There are numerous risks with UNP and other railroads.
There are extensive costs to maintaining a railroad. Unlike a lot of other methods of transportation, railroads must maintain their own networks. This is expensive – UNP has invested more than $31 billion in its network and operations from 2005 to 2014. So the infrastructure there remains extremely valuable and probably impossible to replicate, but also expensive to maintain. In addition, there are significant input costs varying from labor to fuel.
Regulation remains omnipresent. Any negative changes here could have material impacts on UNP’s costs to operate and/or ability to maintain profitability in a competitive manner.
As a railroad, UNP is exposed to the broader economy and all the ups and downs that comes with. Any major drop in activity across the economy as it relates to demand for goods could reduce demand for their services. However, they performed quite well during the recent Great Recession.
There are also black swan risks, including derailments and spills.
UNP’s stock sports a P/E ratio of 16.28 right now. That compares favorably to both the broader market as well as the stock’s five-year average P/E ratio of 17.5. In addition, the current yield of 2.30% is significantly higher than the five-year average of 1.7%.
I valued shares using a dividend discount model analysis with a 10% discount rate and an 8% long-term dividend growth rate. That growth rate seems fair considering it’s less than half that of UNP’s own long-term growth rates for EPS and the dividend. I’m factoring in the low payout ratio, growth forecast moving forward, and the extremely strong business model. The DDM analysis gives me a fair value of $118.80.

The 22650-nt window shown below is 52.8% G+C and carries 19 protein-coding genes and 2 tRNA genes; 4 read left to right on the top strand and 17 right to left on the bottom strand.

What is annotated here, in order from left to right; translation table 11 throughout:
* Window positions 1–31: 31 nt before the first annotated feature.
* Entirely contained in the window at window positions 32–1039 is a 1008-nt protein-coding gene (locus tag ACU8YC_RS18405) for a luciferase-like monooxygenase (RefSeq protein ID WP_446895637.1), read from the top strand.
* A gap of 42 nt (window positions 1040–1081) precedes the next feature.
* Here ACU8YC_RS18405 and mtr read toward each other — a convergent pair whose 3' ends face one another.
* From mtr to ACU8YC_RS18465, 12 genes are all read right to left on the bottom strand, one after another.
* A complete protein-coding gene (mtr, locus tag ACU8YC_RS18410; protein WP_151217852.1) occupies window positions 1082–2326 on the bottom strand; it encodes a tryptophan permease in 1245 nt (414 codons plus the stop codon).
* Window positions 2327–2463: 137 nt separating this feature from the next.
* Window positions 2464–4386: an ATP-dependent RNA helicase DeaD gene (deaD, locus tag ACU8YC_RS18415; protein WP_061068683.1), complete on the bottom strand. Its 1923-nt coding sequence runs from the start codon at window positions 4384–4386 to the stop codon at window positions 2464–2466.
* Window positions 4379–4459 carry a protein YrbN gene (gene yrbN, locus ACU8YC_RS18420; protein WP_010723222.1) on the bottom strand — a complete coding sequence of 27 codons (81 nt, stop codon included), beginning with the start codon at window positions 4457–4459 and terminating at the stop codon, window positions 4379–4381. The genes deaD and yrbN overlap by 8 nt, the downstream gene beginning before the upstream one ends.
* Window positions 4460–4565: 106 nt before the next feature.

Like I’ve mentioned numerous times about UNP, the railroad business model is one of my favorites. The built-in competitive advantages regarding scale, cost, and barriers to entry are absolutely incredible. I find the odds that UNP will be around in 50 years to be quite high, which, from a long-term dividend growth investor’s perspective, are the kind of odds I like. Union Pacific has been making money (and quite a bit of it) for more than 150 years and I see no reason that will dramatically change tomorrow, the next day, or 10 years from now.
I’ll very likely continue to build this position over time and scale my way in. If I can keep averaging down like this, I’ll be ecstatic. The long-term plan is to make UNP a fairly large position, so I see another purchase or two ocurring over the near term.
If you’re interested, I included some fantastic coverage of UNP and railroads in general just recently. Definitely worth a read if you’re a shareholder or interested in becoming one. In addition, I included a link to my original analysis on UNP above, which goes over the investment thesis behind these purchases.
This purchase adds $22.00 to my annual dividend income, based on the current $0.55 quarterly dividend.
I’m going to include current valuation opinions from other analysts below, which I use to concentrate my reasonable valuation estimate:
Morningstar rates UNP as a 4/5 star valuation, with a fair value estimate of $115.00.
S&P Capital IQ rates UNP as a 4/5 star “buy”, with a fair value calculation of $109.10.
I’ll update my Freedom Fund in early July to reflect this recent purchase.
Full Disclosure: Long UNP.
What do you think about UNP and/or the railroads here? Think there’s tremendous long-term value? Concerns?
Thanks for reading.
Photo Credit: Stuart Miles/FreeDigitalPhotos.net